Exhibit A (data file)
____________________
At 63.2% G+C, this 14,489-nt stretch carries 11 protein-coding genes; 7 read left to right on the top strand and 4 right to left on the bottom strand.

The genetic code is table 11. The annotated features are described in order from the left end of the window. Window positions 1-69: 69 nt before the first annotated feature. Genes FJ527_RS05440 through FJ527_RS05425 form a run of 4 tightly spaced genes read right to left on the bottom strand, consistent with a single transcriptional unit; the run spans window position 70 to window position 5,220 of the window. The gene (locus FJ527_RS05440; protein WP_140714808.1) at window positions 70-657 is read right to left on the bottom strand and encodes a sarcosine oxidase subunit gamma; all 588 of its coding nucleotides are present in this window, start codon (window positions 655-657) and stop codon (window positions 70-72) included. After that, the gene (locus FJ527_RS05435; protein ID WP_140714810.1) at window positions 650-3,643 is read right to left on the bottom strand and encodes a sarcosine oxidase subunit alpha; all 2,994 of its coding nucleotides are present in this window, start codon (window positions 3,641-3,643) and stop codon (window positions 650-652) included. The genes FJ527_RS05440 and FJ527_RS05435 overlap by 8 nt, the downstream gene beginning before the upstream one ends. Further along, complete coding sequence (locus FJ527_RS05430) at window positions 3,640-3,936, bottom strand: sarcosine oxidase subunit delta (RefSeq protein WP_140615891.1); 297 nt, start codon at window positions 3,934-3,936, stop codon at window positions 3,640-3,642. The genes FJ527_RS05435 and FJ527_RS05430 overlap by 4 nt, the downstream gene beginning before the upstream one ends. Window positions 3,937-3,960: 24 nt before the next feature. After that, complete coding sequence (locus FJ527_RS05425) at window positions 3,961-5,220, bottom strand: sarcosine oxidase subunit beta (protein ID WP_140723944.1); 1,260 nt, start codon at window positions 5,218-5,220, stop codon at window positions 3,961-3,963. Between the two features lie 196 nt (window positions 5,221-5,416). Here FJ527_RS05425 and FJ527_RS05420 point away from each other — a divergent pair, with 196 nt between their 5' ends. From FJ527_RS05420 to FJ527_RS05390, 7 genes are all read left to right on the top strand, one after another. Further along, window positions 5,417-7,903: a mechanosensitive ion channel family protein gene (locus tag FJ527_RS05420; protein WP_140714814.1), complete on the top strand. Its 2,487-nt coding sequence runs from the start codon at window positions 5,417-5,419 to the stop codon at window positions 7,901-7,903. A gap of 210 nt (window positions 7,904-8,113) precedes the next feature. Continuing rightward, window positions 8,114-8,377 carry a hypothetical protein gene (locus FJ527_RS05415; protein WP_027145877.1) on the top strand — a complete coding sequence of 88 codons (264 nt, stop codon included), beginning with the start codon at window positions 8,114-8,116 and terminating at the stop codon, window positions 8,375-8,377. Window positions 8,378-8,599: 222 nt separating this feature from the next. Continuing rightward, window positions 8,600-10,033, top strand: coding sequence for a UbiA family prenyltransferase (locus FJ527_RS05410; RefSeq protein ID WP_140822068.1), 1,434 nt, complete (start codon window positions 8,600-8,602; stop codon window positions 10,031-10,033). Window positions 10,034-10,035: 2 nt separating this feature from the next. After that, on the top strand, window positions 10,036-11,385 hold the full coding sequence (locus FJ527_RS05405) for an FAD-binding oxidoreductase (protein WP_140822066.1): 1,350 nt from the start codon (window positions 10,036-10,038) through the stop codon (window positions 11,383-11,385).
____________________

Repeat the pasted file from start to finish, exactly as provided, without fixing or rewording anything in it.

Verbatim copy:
At 63.2% G+C, this 14,489-nt stretch carries 11 protein-coding genes; 7 read left to right on the top strand and 4 right to left on the bottom strand.

The genetic code is table 11. The annotated features are described in order from the left end of the window. Window positions 1-69: 69 nt before the first annotated feature. Genes FJ527_RS05440 through FJ527_RS05425 form a run of 4 tightly spaced genes read right to left on the bottom strand, consistent with a single transcriptional unit; the run spans window position 70 to window position 5,220 of the window. The gene (locus FJ527_RS05440; protein WP_140714808.1) at window positions 70-657 is read right to left on the bottom strand and encodes a sarcosine oxidase subunit gamma; all 588 of its coding nucleotides are present in this window, start codon (window positions 655-657) and stop codon (window positions 70-72) included. After that, the gene (locus FJ527_RS05435; protein ID WP_140714810.1) at window positions 650-3,643 is read right to left on the bottom strand and encodes a sarcosine oxidase subunit alpha; all 2,994 of its coding nucleotides are present in this window, start codon (window positions 3,641-3,643) and stop codon (window positions 650-652) included. The genes FJ527_RS05440 and FJ527_RS05435 overlap by 8 nt, the downstream gene beginning before the upstream one ends. Further along, complete coding sequence (locus FJ527_RS05430) at window positions 3,640-3,936, bottom strand: sarcosine oxidase subunit delta (RefSeq protein WP_140615891.1); 297 nt, start codon at window positions 3,934-3,936, stop codon at window positions 3,640-3,642. The genes FJ527_RS05435 and FJ527_RS05430 overlap by 4 nt, the downstream gene beginning before the upstream one ends. Window positions 3,937-3,960: 24 nt before the next feature. After that, complete coding sequence (locus FJ527_RS05425) at window positions 3,961-5,220, bottom strand: sarcosine oxidase subunit beta (protein ID WP_140723944.1); 1,260 nt, start codon at window positions 5,218-5,220, stop codon at window positions 3,961-3,963. Between the two features lie 196 nt (window positions 5,221-5,416). Here FJ527_RS05425 and FJ527_RS05420 point away from each other — a divergent pair, with 196 nt between their 5' ends. From FJ527_RS05420 to FJ527_RS05390, 7 genes are all read left to right on the top strand, one after another. Further along, window positions 5,417-7,903: a mechanosensitive ion channel family protein gene (locus tag FJ527_RS05420; protein WP_140714814.1), complete on the top strand. Its 2,487-nt coding sequence runs from the start codon at window positions 5,417-5,419 to the stop codon at window positions 7,901-7,903. A gap of 210 nt (window positions 7,904-8,113) precedes the next feature. Continuing rightward, window positions 8,114-8,377 carry a hypothetical protein gene (locus FJ527_RS05415; protein WP_027145877.1) on the top strand — a complete coding sequence of 88 codons (264 nt, stop codon included), beginning with the start codon at window positions 8,114-8,116 and terminating at the stop codon, window positions 8,375-8,377. Window positions 8,378-8,599: 222 nt separating this feature from the next. Continuing rightward, window positions 8,600-10,033, top strand: coding sequence for a UbiA family prenyltransferase (locus FJ527_RS05410; RefSeq protein ID WP_140822068.1), 1,434 nt, complete (start codon window positions 8,600-8,602; stop codon window positions 10,031-10,033). Window positions 10,034-10,035: 2 nt separating this feature from the next. After that, on the top strand, window positions 10,036-11,385 hold the full coding sequence (locus FJ527_RS05405) for an FAD-binding oxidoreductase (protein WP_140822066.1): 1,350 nt from the start codon (window positions 10,036-10,038) through the stop codon (window positions 11,383-11,385).